A research team from the PRISMA+ cluster of excellence at the Johannes Gutenberg University Mainz (JGU) has successfully computed the way in which atomic nuclei of the calcium element act under collisions with electrons.
The results coincide well with the available experimental data. A computation based on a basic theory has accurately explained experiments for a nucleus almost equal to the weight of calcium for the first time.
Specifically relevant is the potential that such calculations could have to explain neutrino experiments. The study results were published in the renowned journal Physical Review Letters.
The new publication was released by the research team headed by Professor Sonia Bacca, Professor for theoretical nuclear physics in the cluster of excellence PRISMA+. The study was performed in association with Oak Ridge National Laboratory.
Professor Bacca is skilled in successfully estimating several properties of atomic nuclei, drawing them from the reactions among their constituents, such as nucleons, quantifiable within chiral effective field theory.
The goal of Bacca’s research is to offer a concrete connection between experimental and basic theory of quantum chromodynamics. In physics, this kind of process is known as an “ab initio calculation,” where “ab initio” means “from the beginning” in Latin.
The same theory can also explain the cross-section of the atomic nuclei probed using external fields such as interacting with electrons or other particles. This process is important to comprehend the existing data and explain future experiments, for instance, in neutrino physics, a key focus of the PRISMA+ research program.
Calcium 40 is our test system, so to speak. With our new ab initio method we were able to calculate very precisely what happens with electron scattering and how the Calcium atomic nucleus behaves.
Dr Joanna Sobczyk, Study First Author and Post Doctorate, Johannes Gutenberg University Mainz
Neutrinos are evasive particles capable of continuously penetrating the Earth but are challenging to detect and analyze. However, by using new planned experiments like DUNE in the United States, researchers look to analyze their basic properties—for instance, the phenomenon by which one kind of neutrino transforms into another, known as neutrino oscillation.
We are very pleased that we have succeeded in basically showing that our method works reliably. Now a new era begins, where the ab initio methods can be used to describe the scattering of leptons—these include electrons and neutrinos—on nuclei, even for 40 nucleons.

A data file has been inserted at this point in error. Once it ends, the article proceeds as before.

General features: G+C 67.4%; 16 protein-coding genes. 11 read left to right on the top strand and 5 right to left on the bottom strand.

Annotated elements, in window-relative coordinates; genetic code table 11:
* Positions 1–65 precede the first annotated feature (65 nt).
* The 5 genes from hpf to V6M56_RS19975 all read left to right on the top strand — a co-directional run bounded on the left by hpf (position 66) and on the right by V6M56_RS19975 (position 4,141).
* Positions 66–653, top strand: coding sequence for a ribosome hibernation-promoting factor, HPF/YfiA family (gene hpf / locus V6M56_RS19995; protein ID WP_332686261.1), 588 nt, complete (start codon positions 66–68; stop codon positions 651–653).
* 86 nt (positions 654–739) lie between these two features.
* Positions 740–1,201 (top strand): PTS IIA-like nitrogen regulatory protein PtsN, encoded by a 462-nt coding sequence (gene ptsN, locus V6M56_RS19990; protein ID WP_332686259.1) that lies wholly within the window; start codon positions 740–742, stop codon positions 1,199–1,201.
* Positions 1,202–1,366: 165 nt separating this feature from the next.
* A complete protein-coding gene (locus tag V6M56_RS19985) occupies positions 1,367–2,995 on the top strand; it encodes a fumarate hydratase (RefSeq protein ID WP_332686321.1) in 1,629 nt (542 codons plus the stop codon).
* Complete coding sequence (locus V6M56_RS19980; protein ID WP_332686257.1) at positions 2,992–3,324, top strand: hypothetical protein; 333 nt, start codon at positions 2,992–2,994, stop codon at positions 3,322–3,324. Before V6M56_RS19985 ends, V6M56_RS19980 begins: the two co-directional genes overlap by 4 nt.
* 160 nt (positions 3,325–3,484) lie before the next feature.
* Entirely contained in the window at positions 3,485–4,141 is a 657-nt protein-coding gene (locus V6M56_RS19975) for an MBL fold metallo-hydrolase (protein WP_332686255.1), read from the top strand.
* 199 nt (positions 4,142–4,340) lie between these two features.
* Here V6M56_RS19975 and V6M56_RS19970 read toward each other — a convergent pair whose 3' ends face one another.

Sonia Bacca, Professor of Theoretical Nuclear Physics, Cluster of Excellence PRISMA+
To achieve this, researchers require key data obtained from theoretical calculations. Particularly the question of how the neutrinos interact with the atomic nuclei in the detector.
The experimental data collected regarding the neutrinos scattering on atomic nuclei seem to be rare. So, the researchers initially turned toward scattering another lepton—the electron—that has experimental data.
This is considered a significant success, as so far, there was no possible way to perform such calculations for elements as heavy as calcium, composed of 40 nucleons.
The team is looking forward to analyzing the element Argon and its interaction with the neutrinos after successfully completing the process for calcium. Argon is expected to play a vital role as a target in the scheduled DUNE experiment.
One of the nicest features of our approach is that it allows us to rigorously quantify uncertainties associated with our calculation. Uncertainty quantification is very time-consuming, but extremely important in order to be able to appropriately compare theory against experiment.
Dr. Bijaya Acharya, PRISMA+ postdoc, co-author of the study
Sobczyk, J. E., et al. (2021) Ab Initio Computation of the Longitudinal Response Function in 40Ca. Physical Review Letters. doi.org/10.1103/PhysRevLett.127.072501.